Saint Patrick’s day is a national holiday in Ireland, and it is probably one of the biggest day on the cultural calendar. It is celebrated on the 17th of March each year, but the day is also is honoured in others country such as America, Canada, Britain, primarily because of the Irish migration over the years to those countries around the world.
It is said that the holiday memorialises the life of Saint Patrick, the patron saint of Ireland, who protected and blessed the island more than 1000 years ago.
This year is the first time that I have celebrated Saint Patrick’s day ever in my whole life, so I was happy to have been able to do this in Ireland. The atmosphere in the city of Dublin was infectious as people gathered together to wear green, and watch the parade. All the shops, restaurants, and shopping centres were painted and decorated with the same typical colour: Green. Some famous souvenir shops also sold some green souvenirs such as green glasses, the Irish flag, greens hat, and hair
A few days before the festival, there are a lot of tourists who come from around the world to visit Dublin. They may, for example, come from Asian or European countries. Therefore, flights into Dublin as well as the availability of accommodation became an increasing issue. According to Skyscanner, the price of an airplane ticket to Dublin was around 200 – 250 euro from March 15 – March 28. In addition to the high price of a ticket, it was quite difficult to find a single room, or even shared-accommodation during this period.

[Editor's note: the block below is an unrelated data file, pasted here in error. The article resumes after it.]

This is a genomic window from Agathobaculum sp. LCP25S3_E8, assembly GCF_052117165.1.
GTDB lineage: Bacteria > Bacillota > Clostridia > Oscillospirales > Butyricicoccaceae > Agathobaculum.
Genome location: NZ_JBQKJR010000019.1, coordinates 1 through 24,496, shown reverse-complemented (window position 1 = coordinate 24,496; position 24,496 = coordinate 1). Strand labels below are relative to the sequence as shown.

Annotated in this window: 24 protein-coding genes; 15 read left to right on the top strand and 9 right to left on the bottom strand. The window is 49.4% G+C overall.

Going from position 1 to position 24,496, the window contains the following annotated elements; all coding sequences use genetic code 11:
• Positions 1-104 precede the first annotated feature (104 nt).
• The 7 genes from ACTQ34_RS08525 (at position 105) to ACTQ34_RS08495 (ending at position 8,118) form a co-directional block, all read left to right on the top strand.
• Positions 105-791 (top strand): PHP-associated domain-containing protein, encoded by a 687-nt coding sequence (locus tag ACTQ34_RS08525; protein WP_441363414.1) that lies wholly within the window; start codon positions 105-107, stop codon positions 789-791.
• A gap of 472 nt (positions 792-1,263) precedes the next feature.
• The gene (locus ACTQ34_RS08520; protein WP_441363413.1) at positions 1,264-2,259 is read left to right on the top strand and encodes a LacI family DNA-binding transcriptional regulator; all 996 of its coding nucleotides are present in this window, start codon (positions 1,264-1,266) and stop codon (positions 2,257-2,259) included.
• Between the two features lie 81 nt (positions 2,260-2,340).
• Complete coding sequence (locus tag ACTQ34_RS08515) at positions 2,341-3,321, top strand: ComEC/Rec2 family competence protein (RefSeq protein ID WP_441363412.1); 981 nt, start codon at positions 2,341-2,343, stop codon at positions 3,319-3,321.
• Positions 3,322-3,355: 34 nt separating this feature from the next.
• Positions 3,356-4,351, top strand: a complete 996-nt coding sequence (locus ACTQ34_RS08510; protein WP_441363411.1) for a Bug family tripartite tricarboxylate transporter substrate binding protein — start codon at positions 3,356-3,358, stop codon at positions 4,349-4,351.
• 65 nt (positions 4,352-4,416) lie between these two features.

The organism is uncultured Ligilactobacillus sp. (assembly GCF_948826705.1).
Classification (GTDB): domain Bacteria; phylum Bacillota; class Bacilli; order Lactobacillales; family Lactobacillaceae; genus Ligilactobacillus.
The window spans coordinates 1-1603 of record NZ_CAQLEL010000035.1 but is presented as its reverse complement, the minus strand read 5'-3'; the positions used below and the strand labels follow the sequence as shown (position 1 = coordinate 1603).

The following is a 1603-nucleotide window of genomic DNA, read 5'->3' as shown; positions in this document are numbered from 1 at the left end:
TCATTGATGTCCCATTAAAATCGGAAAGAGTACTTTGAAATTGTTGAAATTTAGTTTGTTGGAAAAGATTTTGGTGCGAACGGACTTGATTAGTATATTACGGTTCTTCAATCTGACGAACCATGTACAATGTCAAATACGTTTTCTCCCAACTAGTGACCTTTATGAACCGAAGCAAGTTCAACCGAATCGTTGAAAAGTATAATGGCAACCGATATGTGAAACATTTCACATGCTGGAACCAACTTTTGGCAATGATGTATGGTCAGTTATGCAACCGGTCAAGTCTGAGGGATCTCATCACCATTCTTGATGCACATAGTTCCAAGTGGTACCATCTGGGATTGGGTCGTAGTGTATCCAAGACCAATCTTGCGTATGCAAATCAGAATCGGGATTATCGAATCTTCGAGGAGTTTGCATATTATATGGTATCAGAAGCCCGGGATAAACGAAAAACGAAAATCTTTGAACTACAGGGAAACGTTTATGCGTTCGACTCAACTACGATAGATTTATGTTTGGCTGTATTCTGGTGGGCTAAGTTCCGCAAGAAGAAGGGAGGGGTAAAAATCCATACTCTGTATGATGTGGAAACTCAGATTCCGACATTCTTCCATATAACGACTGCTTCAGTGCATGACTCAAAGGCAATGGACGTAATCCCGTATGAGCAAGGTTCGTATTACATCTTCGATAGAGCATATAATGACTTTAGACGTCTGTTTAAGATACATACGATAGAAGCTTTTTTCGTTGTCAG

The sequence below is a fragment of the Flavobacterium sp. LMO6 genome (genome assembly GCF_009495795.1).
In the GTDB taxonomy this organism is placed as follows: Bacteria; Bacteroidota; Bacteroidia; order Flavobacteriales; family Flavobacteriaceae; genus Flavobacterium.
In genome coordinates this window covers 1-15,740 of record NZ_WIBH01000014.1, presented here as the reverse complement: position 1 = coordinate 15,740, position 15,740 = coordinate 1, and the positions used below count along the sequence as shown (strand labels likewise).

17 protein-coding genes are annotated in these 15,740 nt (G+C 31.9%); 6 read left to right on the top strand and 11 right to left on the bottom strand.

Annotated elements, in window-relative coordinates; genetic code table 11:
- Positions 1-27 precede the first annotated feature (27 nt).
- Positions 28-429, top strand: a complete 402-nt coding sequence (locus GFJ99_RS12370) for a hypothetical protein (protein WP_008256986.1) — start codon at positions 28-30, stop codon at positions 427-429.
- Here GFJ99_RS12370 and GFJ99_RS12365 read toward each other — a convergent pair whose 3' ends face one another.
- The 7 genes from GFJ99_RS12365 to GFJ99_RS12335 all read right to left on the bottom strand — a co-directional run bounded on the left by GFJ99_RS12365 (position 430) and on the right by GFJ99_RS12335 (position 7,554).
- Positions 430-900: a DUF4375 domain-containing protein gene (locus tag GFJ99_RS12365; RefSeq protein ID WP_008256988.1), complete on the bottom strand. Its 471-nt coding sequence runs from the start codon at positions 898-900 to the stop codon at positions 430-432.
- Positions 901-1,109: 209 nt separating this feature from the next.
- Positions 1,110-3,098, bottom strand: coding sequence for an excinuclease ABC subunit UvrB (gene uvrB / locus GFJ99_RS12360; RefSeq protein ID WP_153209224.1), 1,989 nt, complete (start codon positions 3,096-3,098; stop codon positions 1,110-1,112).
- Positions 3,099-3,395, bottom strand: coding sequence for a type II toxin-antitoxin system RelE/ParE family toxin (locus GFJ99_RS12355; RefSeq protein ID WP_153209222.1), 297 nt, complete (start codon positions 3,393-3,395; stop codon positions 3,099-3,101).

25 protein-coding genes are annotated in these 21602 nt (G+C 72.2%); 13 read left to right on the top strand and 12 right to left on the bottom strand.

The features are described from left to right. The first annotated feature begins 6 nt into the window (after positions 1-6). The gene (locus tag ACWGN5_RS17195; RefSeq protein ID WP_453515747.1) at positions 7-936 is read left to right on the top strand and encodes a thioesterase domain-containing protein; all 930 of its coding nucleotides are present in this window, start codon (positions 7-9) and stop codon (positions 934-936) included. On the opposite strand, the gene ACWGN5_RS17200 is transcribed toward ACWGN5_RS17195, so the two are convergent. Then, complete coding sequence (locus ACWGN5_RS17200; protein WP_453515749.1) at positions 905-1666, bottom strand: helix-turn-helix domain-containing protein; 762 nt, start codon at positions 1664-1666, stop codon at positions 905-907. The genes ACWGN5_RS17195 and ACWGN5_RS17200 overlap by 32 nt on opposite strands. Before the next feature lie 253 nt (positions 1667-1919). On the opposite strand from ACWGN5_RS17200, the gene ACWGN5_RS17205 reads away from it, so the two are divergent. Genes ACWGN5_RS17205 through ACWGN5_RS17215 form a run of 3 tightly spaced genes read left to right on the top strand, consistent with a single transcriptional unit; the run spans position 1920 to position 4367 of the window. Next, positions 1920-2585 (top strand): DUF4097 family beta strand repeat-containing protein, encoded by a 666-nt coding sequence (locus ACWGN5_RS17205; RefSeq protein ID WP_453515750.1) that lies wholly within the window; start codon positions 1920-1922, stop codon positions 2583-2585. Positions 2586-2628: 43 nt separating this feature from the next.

On the 17th, I woke up early in the morning, because. I was so eager to experience this holiday for myself, and to join in one of the biggest traditional holidays of Ireland. After dressing up in a green costume – green hat and had my face painted with a clover, I was ready. I took the bus to Griffith College, because there was no bus to the city centre. There was a large crowd of people who had gathered and stood in front of the Christ Church Cathedral. They were all dressed in green-coloured items, and were waiting for the traditional parade on the street to begin.
The parade began at 12 pm; the first performance was the loyalty parade. Each show was presented by individual organisations, each party of Ireland, or stories. Some famous animation films such “Up”, “Angry Birds”, “The Little Mermaid”, were also screening. Like most other overseas tourists, I was impressed by the Saint Patrick’s festival. I believe that all the people came out to celebrate for this day. Surely no one was left at home. The colour green was seen absolutely everywhere.
28 year old Nadia Barriuso, a student at Griffith College Dublin said “Mmmmm it was nice, especially because everybody was wearing green clothes and Irish flags. But the party is not so good. Too crowded. Pubs were full of people. Long queues to enter to pubs and discos. There are a lot of tourists. Most of them are completely drunk. I was expecting more”.
Saint Patrick’s Day reminds me a lot about Viet Nam’s “Tet” Lunar New Year Holiday, which is the biggest, the most culturally and religiously significant holiday in Viet Nam. This is the start of the new lunar calendar for the new year, and is usually begins at some point in mid-February. Although “Tet” only lasts for three days, people often spend a month to enjoy this special event. It’s like Christmas and New Year in the western world. On these days, people often wear a red or yellow costume as it a mark of luck and wealth. They also give red envelopes with money inside for good fortune for the coming year.